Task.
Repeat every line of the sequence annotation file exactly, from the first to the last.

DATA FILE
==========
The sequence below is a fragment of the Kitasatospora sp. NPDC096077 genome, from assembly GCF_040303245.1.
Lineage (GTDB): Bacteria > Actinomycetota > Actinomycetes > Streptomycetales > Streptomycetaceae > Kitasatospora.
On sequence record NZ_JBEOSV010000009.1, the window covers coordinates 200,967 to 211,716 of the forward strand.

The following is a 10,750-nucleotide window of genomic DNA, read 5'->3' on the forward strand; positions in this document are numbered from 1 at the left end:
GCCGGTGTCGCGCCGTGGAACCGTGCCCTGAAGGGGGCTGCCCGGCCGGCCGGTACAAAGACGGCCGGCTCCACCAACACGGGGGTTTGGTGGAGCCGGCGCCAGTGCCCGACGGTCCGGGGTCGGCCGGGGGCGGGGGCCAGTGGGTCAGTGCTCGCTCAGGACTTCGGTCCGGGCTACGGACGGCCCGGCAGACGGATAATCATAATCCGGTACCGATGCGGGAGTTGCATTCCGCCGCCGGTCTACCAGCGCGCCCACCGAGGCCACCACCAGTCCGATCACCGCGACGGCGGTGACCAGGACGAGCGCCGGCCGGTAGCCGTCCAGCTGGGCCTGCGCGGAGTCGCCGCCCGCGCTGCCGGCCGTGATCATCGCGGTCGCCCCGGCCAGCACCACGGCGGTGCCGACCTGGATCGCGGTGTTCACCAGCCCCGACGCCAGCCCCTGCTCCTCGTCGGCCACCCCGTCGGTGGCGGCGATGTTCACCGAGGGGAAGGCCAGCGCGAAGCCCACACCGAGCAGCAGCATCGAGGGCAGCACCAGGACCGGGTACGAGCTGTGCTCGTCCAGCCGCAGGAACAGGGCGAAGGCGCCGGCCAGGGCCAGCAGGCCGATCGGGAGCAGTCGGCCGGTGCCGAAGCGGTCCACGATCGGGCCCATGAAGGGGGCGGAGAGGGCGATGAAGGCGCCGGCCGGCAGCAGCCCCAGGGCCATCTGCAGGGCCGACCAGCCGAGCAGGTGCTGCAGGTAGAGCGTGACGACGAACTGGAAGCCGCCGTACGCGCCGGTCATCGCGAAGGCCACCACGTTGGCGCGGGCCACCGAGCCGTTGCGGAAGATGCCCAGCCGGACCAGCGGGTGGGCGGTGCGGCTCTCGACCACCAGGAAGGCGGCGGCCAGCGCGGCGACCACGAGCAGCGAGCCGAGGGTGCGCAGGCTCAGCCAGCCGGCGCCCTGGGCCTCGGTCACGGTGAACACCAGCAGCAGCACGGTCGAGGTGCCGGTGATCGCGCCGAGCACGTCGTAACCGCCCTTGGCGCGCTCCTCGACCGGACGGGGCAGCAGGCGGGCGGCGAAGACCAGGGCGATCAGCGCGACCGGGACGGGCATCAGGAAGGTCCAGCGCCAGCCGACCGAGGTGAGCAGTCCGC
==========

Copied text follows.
The sequence below is a fragment of the Kitasatospora sp. NPDC096077 genome, from assembly GCF_040303245.1.
Lineage (GTDB): Bacteria > Actinomycetota > Actinomycetes > Streptomycetales > Streptomycetaceae > Kitasatospora.
On sequence record NZ_JBEOSV010000009.1, the window covers coordinates 200,967 to 211,716 of the forward strand.

The following is a 10,750-nucleotide window of genomic DNA, read 5'->3' on the forward strand; positions in this document are numbered from 1 at the left end:
GCCGGTGTCGCGCCGTGGAACCGTGCCCTGAAGGGGGCTGCCCGGCCGGCCGGTACAAAGACGGCCGGCTCCACCAACACGGGGGTTTGGTGGAGCCGGCGCCAGTGCCCGACGGTCCGGGGTCGGCCGGGGGCGGGGGCCAGTGGGTCAGTGCTCGCTCAGGACTTCGGTCCGGGCTACGGACGGCCCGGCAGACGGATAATCATAATCCGGTACCGATGCGGGAGTTGCATTCCGCCGCCGGTCTACCAGCGCGCCCACCGAGGCCACCACCAGTCCGATCACCGCGACGGCGGTGACCAGGACGAGCGCCGGCCGGTAGCCGTCCAGCTGGGCCTGCGCGGAGTCGCCGCCCGCGCTGCCGGCCGTGATCATCGCGGTCGCCCCGGCCAGCACCACGGCGGTGCCGACCTGGATCGCGGTGTTCACCAGCCCCGACGCCAGCCCCTGCTCCTCGTCGGCCACCCCGTCGGTGGCGGCGATGTTCACCGAGGGGAAGGCCAGCGCGAAGCCCACACCGAGCAGCAGCATCGAGGGCAGCACCAGGACCGGGTACGAGCTGTGCTCGTCCAGCCGCAGGAACAGGGCGAAGGCGCCGGCCAGGGCCAGCAGGCCGATCGGGAGCAGTCGGCCGGTGCCGAAGCGGTCCACGATCGGGCCCATGAAGGGGGCGGAGAGGGCGATGAAGGCGCCGGCCGGCAGCAGCCCCAGGGCCATCTGCAGGGCCGACCAGCCGAGCAGGTGCTGCAGGTAGAGCGTGACGACGAACTGGAAGCCGCCGTACGCGCCGGTCATCGCGAAGGCCACCACGTTGGCGCGGGCCACCGAGCCGTTGCGGAAGATGCCCAGCCGGACCAGCGGGTGGGCGGTGCGGCTCTCGACCACCAGGAAGGCGGCGGCCAGCGCGGCGACCACGAGCAGCGAGCCGAGGGTGCGCAGGCTCAGCCAGCCGGCGCCCTGGGCCTCGGTCACGGTGAACACCAGCAGCAGCACGGTCGAGGTGCCGGTGATCGCGCCGAGCACGTCGTAACCGCCCTTGGCGCGCTCCTCGACCGGACGGGGCAGCAGGCGGGCGGCGAAGACCAGGGCGATCAGCGCGACCGGGACGGGCATCAGGAAGGTCCAGCGCCAGCCGACCGAGGTGAGCAGTCCGC